Levi speaks out against injustice and oppression, both at home and abroad and in history or the present. Writing on such issues is, of course, not new. Indeed, many poets and writers have struggled to find something new to say. Levi, however, “does not bother to try and desperately find something new to tell.” (Habekost, 1989: 9). The example Habekost uses to express Tafari’s simplicity, is the poem “Apartheid System I Don’t Like”. The opening lines, like the title, are simplicity in the extreme:

When I checkout
de system inna South Africa
I don’t like de way
it a run. (Tafari, 1989: 10).

Habekost is amazed: “That’s it! No artificial lyrical construction, no superfluous metaphorical paraphrase…” (Habekost, 1989: 10).

Tafari’s poems, like many of other dub poets, are constructed in very plain form. They often use a repeating catchphrase, or chorus “which serves equally as an introduction, a conclusion and and transition between the different strophes.” (Habekost, 1989: 10). Such form is an echo of centuries of black poetry and song, the so-called call and response style.

Such poetry is at its best when performed, and in the hands of a skilful performer like Tafari, such simple-looking poetry can be transformed into breathtaking poetic performances: “Some poems might look simplistic and raw in written form, yet they really become sophisticated pieces when performed or read aloud.” (Habekost, 1989: 10).

One occasion I saw Levi live was at a performance held at Birkenhead’s Glenda Jackson Theatre in January 1996 and organised by Wirral Metropolitan College’s Student Union and the college’s INK group of student writers. The attendance was small – around twenty people – but Tafari’s performance was no less enthusiastic for this. Indeed, the intimate nature of a small group allowed Levi to shun the prepared microphone and peform his work more directly to the audience.

Audience participation is very important to any performance poet, and at this performance Levi encouraged participation by asking the audience to join in at certain points, perhaps with the chorus or a key response line, or else the audience clapped along in rhythm to his performance. His combination of poetry and rap, plus the active audience participation, invigorated the performance and helped to bring his simplistic and raw poetry alive.

Levi, in his desire to spread his message far and wide, has performed all over Britain and Europe. He has also appeared on various television shows, including Black on Black and Grange Hill, as well as numerous radio programmes. He works “enthusiastically with collaborative partners – from schoolchildren to the Liverpool Philharmonic Orchestra.” (Internet, 1997).

Levi’s continuing success and popularity, after seventeen years of performing, stems from his approachability, from the fact that he still performs to small groups and still undertakes workshops in schools and colleges.

‘Chako’ Habekost speaks of the “unprejudiced friendliness with which he responds to all the different people he meets.” (Habekost, 1989: 13). Despite success, Levi has remained firmly tied to his roots, both in Jamaica and Liverpool, and he has not lost touch with his roots. As Levi once said himself:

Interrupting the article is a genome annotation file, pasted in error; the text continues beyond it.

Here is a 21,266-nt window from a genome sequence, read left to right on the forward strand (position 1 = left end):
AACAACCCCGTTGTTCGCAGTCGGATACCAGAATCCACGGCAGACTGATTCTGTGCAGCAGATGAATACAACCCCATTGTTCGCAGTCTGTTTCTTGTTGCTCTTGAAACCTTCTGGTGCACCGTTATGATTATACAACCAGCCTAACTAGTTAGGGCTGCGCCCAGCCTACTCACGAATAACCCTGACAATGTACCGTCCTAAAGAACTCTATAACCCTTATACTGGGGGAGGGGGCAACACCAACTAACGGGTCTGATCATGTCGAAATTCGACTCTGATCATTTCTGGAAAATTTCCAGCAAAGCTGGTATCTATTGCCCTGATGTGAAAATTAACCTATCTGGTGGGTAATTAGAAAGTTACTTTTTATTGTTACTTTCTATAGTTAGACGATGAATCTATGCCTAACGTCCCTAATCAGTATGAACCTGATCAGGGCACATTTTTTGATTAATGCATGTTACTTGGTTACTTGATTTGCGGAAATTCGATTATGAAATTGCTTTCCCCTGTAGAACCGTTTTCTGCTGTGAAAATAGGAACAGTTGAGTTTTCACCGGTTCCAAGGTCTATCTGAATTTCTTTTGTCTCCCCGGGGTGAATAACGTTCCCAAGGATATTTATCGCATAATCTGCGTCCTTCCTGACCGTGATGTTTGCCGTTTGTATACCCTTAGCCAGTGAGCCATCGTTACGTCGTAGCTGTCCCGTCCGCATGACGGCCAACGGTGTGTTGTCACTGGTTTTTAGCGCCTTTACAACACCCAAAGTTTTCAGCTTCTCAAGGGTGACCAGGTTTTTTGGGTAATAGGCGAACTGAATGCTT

“I’ve got to have a homebase. I mean you could go and live up in the hills – as they say – and cut yourself off which I have tried for a little while. But you’ve always got to come back somehow.” (Tafari, 1989: 8).

His friend Christian Habekost explains Levi’s firm rooting in his community in Toxteth:

“This is where he was born, where his people live. where he gets his inspiration from, where after long journeys up and down the country, he can come back and feel the vibe. (Habekost, 1989: 8).

Tafari has been through many experiences in his life: DJ, cook, confectioner, workshop teacher, musician, poet, performer, even playwright. (Habekost, 1989: 14). Through all these varied experiences, poetry has remained the one constant, a way for him to document the time in which he lives and a means to pass that on to other people and communities. (Tafari, 1989: 14).

Tafari has gone many places and met many people in many different walks of life, but he will no doubt remain what he is perhaps best at being – a dub poet, and “a seasoned live artist who will make you laugh … and make you think.” (Internet, 1997). If you have yet to read any of Tafari’s poetry, then why not check out one of his collections, or better still find out where he is next performing and experience his poetry in the way they are best enjoyed – performed live.

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BIBLIOGRAPHY

Andi, S. (1993), “Biographical Notes” in Tafari, L. (1993), Rhyme Don’t Pay , Headland Publications, Wirral.

Habekost, C. (1989), “Introduction” to Tafari, L. (1989), Liverpool Experience , Michael Schwinn, Neustadt, West Germany.

Helmond, M. V. and Palmer, D. (1991), Staying Power: Black Presence in Liverpool , National Museums & Galleries on Merseyside, Liverpool.

Internet (1997), Events Diary for the 1997 Lancashire Literature Festival, published on the internet at the address: dspace.dial.pipex.com/town/estate/yg45/ litfests/lanc/events.htm

Khalil, M. (1993), “Introduction” to Tafari, L. (1993), Rhyme Don’t Pay , Headland Publications, Wirral.

Tafari, L. (1989), Liverpool Experience , Michael Schwinn, Neustadt, West Germany.

Tafari, L. (1993), Rhyme Don’t Pay , Headland Publications, Wirral.

Zephaniah, B. (1989), “Levi Tafari Biographical Notes” in Tafari, L. (1989), Liverpool Experience , Michael Schwinn, Neustadt, West Germany.